One of the things I hear from leaders is that they “don’t have time” to coach. In most cases it isn’t that they don’t want to coach, or develop others, it’s just that they “don’t have time.”
To them, (and you if you are nodding your head in agreement) I say . . . Bull . . .
I know you are busy. (So is every other leader on the planet).
You don’t have a time problem. You have a priority problem.
I know that there are days when we all have pressing matters on our plates, and our priorities might not include helping others grow. I get that. Today is one of those days for me.
But if we play the “I’m too busy” card all the time, what we are saying is, “coaching isn’t really important enough to spend my time on.” (Here’s a post about the fallacy of busy).
And I hope, if you are reading this post, that isn’t really true for you. Which means our first coaching challenge is to put our actions in alignment with our beliefs.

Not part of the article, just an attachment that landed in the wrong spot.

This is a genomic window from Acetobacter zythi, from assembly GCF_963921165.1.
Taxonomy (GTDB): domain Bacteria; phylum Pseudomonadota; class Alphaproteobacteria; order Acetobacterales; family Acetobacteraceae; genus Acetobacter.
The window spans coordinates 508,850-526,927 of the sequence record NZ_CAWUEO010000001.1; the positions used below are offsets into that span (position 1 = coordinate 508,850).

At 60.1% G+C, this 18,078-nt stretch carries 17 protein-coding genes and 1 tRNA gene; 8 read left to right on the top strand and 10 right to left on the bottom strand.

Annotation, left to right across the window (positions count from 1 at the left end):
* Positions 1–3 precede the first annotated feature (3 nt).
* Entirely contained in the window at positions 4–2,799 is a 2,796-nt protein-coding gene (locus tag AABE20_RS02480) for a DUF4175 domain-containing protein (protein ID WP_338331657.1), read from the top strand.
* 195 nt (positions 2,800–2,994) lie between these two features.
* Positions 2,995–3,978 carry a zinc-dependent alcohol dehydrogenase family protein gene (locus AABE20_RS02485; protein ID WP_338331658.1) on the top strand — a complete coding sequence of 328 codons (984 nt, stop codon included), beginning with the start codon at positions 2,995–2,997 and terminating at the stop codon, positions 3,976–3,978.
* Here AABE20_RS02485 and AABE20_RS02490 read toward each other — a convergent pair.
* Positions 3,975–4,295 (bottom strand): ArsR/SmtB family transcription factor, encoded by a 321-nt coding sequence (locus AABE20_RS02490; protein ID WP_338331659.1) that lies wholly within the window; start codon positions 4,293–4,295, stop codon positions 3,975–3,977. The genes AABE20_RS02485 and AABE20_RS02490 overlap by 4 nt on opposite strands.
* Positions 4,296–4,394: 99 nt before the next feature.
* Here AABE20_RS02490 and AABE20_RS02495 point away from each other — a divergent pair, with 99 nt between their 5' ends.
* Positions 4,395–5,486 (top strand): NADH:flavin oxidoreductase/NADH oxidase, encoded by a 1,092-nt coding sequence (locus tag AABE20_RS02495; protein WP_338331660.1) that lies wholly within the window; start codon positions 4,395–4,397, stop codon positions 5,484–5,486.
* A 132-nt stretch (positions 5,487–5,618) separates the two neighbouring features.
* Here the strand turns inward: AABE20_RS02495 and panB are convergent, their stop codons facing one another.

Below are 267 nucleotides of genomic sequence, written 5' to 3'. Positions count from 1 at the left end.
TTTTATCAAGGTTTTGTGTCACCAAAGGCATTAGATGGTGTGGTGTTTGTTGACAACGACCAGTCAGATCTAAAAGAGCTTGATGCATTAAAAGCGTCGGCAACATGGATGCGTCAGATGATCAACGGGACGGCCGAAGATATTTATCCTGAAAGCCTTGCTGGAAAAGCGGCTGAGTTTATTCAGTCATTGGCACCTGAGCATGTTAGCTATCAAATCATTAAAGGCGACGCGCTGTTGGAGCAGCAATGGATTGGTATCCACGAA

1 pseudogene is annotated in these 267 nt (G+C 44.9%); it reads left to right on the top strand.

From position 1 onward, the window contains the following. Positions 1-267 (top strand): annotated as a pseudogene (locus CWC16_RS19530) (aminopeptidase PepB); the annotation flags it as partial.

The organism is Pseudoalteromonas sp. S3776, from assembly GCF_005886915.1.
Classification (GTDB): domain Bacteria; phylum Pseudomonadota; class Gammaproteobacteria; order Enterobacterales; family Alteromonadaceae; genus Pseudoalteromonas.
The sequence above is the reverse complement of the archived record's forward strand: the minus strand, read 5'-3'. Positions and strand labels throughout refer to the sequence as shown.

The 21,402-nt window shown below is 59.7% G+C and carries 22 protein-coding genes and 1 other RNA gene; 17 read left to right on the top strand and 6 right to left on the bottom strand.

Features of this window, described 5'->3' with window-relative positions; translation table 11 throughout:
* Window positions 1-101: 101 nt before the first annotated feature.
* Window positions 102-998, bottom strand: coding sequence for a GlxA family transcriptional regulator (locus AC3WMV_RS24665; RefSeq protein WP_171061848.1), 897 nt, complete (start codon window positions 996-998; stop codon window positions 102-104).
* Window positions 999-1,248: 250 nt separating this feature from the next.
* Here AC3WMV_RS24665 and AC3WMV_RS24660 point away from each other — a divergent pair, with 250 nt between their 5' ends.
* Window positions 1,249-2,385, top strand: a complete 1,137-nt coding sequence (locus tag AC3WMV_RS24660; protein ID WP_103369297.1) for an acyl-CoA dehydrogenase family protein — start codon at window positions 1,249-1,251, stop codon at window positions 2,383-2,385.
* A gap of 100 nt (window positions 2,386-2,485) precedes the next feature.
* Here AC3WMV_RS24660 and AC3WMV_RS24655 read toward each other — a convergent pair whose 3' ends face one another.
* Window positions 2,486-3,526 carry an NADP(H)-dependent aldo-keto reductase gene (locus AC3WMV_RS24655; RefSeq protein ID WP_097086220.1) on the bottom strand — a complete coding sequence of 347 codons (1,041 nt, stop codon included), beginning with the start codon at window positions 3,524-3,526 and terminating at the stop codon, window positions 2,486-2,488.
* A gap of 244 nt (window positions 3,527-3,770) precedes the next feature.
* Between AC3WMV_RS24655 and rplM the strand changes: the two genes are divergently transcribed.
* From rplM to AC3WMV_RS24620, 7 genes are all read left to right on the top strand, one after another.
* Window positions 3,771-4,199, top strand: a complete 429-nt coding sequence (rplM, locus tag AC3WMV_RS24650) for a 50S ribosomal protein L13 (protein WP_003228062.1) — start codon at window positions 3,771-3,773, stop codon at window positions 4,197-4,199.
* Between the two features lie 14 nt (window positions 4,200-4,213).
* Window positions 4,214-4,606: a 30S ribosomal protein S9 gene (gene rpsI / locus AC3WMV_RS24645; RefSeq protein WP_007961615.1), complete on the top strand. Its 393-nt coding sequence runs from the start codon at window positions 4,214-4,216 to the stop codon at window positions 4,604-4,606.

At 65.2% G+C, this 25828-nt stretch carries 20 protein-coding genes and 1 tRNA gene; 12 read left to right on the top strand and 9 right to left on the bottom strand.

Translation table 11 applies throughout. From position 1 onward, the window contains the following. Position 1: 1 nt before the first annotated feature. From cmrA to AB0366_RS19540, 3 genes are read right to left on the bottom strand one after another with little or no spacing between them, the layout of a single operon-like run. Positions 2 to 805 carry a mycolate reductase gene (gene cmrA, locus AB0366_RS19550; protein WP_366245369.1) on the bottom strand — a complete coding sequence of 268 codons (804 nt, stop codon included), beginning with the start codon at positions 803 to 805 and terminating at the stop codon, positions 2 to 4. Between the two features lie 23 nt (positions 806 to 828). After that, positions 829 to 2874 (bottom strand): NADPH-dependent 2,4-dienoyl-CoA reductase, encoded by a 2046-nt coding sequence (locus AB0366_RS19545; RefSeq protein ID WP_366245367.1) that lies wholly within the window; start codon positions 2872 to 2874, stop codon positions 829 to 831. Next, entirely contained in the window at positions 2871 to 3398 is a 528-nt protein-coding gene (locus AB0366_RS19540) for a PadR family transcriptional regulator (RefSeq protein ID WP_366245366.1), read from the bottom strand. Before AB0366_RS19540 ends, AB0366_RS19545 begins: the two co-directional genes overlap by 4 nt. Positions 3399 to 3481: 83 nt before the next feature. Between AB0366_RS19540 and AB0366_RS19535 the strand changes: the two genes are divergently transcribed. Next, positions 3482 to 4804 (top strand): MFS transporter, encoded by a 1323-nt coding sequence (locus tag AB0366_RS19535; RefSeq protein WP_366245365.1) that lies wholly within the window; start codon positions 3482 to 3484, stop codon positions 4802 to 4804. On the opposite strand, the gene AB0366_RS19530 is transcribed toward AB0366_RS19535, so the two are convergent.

If we want to grow our results. . .
If we want to grow our team . . .
If we want fewer fires in the future (because others are avoiding them – or are able to manage them themselves) . . .
If we want the satisfaction of helping others succeed . . .
Then we must invest time to coach.
If you are reading this on March 16, I hope you make time to join us between 11 am and 3 pm Et for our Coach and Be Coached event. You will gain more insights into coaching than you thought possible in a short time.